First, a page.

First pass of 'logs' framework refactoring. Highlights include: * Lots of new unit tests for logging. * Logs are now accessed via a 'logs.ILoggingService' instance. The 'logger:' URL scheme automatically accesses the nearest such service. For backward compatibility, the old 'peak.logs' namespace is still used to supply the actual loggers. This will be gradually replaced with a plugin-based mechanism. * Log events don't use a positional 'message' argument any more, and loggers aren't responsible for interpolating message arguments any more. The new signature is 'Event(parent, msg=msg, args=args, ...)'. Loggers also now tell events what logger name they are, via the 'ident' keyword. * The logging system now uses a property namespace, 'peak.logging.levels', to obtain log level names and values. The various 'logs.LEVEL' constants are now DEPRECATED. Please use the 'getLevelFor()' method of the nearest 'logs.ILoggingService' instead. URL schemes such as 'logfile:' also no longer convert their level names to numbers, since the level names are only meaningful in the context of a logging service. * Support for integration with the Python 2.3/PEP 282 logging module has been scaled back. There are too many globalisms and dependencies there. When we add plugin-based log configuration, it should be possible to use the logging package's handlers and formatters with the PEAK logging services. At that point, you'll be able to replace 'logging.getLogger' and 'logging.getLevelName' with the corresponding methods of a PEAK logging service, if you need to force non-PEAK packages to use PEAK's logging. * 'config.Namespace()' objects now have a 'keys()' method that can be used when the namespace is bound to a context component. It returns a list of strings that may be used as keys for that namespace. See 'CHANGES.txt' for an example.
Plugins have landed! * Added 'binding.PluginKeys' and 'binding.PluginsFor'. These are component keys that can be used to 'Obtain' plugins registered within a property namespace. 'PluginKeys' obtains a list of the plugins' configuration keys, while 'PluginsFor' obtains a list of the actual plugins. * Replaced 'peak.config.registries.EigenRegistry' with 'peak.config.registries.ImmutableConfig'. The only use we had for 'EigenRegistry' was to keep track of 'offerAs' settings within classes, and it didn't need all the extra complexity of eigenstate management. The new, more-specialized class is shorter, simpler, and easier to use.
MAJOR API REFACTORING for 'peak.config', to support iterating over configuration keys, 'n2' navigability of properties, and much more. Many APIs are now DEPRECATED or renamed; please see CHANGES.txt for a complete description. A few highlights: - 'config.lookup()' replaces 'findUtility' and 'getProperty' - 'config.iterValues()' replaces 'findUtilities' - 'config.iterKeys()' finds keys in a specific namespace - NEW: 'config.parentProviding()' and 'config.parentsProviding()' APIs to find parent components that support a protocol. - NEW: You can now use 'peak n2 config:' to explore the default property namespace. For example 'ls -l peak.naming.schemes' will list all defined naming schemes. Please see CHANGES.txt for the list of deprecated or removed APIs.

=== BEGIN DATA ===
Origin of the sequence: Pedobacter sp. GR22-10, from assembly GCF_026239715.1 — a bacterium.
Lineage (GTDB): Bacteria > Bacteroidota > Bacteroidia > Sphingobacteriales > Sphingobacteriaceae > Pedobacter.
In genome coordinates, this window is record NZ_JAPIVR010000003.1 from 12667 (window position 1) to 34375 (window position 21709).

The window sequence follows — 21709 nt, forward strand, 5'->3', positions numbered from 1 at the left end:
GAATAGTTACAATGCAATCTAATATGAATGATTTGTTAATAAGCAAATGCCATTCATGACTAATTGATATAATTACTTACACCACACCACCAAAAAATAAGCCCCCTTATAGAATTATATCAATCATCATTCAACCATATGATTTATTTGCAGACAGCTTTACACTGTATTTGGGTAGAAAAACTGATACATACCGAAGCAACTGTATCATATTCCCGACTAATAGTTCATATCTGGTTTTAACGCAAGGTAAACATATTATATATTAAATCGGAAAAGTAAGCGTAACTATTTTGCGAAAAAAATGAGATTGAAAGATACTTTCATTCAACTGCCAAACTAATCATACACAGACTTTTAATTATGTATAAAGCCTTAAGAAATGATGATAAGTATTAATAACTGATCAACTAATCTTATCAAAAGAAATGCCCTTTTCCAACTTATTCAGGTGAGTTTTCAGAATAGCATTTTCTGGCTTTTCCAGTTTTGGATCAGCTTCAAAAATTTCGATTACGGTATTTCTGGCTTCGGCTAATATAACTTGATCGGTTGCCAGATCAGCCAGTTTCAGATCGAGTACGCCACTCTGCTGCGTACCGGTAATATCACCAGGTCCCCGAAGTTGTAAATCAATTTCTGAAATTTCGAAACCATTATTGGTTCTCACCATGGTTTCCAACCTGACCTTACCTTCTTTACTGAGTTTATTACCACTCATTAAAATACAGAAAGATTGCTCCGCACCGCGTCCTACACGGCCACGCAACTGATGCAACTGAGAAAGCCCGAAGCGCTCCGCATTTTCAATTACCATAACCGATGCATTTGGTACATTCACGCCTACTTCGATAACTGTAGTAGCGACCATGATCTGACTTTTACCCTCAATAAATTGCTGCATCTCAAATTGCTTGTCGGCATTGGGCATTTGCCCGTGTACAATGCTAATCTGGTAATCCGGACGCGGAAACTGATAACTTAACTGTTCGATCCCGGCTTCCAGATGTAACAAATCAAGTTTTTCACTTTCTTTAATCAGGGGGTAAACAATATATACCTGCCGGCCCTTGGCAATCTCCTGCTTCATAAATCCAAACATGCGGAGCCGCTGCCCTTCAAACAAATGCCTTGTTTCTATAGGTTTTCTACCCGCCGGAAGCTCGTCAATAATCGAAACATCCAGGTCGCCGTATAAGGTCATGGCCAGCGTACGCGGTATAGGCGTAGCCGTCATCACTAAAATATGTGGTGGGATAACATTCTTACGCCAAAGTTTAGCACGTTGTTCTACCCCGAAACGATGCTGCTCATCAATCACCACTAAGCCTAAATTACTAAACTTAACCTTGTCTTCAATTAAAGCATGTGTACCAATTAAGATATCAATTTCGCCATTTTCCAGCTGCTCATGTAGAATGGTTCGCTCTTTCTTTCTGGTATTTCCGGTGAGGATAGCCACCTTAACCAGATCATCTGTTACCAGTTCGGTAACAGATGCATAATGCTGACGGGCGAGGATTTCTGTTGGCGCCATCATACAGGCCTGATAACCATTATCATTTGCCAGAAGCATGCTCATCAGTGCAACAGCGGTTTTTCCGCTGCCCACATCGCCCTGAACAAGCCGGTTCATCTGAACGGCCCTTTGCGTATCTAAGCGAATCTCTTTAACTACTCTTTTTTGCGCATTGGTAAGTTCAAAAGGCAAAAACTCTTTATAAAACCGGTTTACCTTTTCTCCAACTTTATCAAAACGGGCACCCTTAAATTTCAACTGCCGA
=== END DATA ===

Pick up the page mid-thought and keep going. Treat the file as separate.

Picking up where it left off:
Added 'config.MultiKey()' and 'config.UnionOf()' configuration key classes, to generalize existing specialty keys such as 'ProviderOf' and 'FactoryFor'. (The latter two are now defined in terms of the former two.) Also, made classes and types usable as configuration keys. This was needed for the above generalization, but also makes many other class-lookup concepts possible. (Note that there may be some slight changes to the effective registration and lookup order of these and other configuration keys as of this change, as there were some previous errors and/or ambiguities to the lookup order that were not covered by the test suite.)
Misc. cleanups: removed signal_stack module, clean up formatting/clarity issues in CHANGES.txt, fix 'StopOnStandardSignals' class unnecessarily scheduling the 'reactor.stop()' in the future, and made 'config.Namespace' objects cache attribute lookups by default. Also, made 'config.Namespace' objects usable as 'Make' recipes, so you don't need to use 'lambda:' to make a copy of the Namespace object.
Added "[Import on Demand]" section type to .ini files, allowing you to define shortcuts for modules that you frequently reference in your configuration. This lets you replace e.g. 'importString("foo.bar.baz:Spam")' with 'foo_baz.Spam' in expressions, by adding something like this:: [Import on Demand] foo_bar = "foo.bar.baz" to your configuration. The defined shortcut is then available for the remainder of that configuration file, and in any .ini files included from the current file. See 'peak.ini' for an example and more info.
Logging-related interfaces have been moved into the 'peak.running.logs' module. So, what used to be 'running.ILogger' is now 'logs.ILogger'. Log events now use a standard component construction signature, and the class used for event objects is now configurable as the factory for 'logs.ILogEvent'. (See "Component Factories" in 'peak.ini'.) By popular demand, 'logs.ILogger' (and its default implementation) now includes 'trace()', 'notice()', 'alert()' and 'emergency()' methods that use the corresponding 'syslog' priority levels. 'logs.IBasicLogger' has been added, to reflect the narrower interface provided by PEP 282, and there is an adapter that can extend PEP 282 loggers with the other methods. Finally, added 'logs.ILoggingService' (for future implementation), and updated TODO to reflect short-term project priorities that take precedence over the alpha 3 release for now.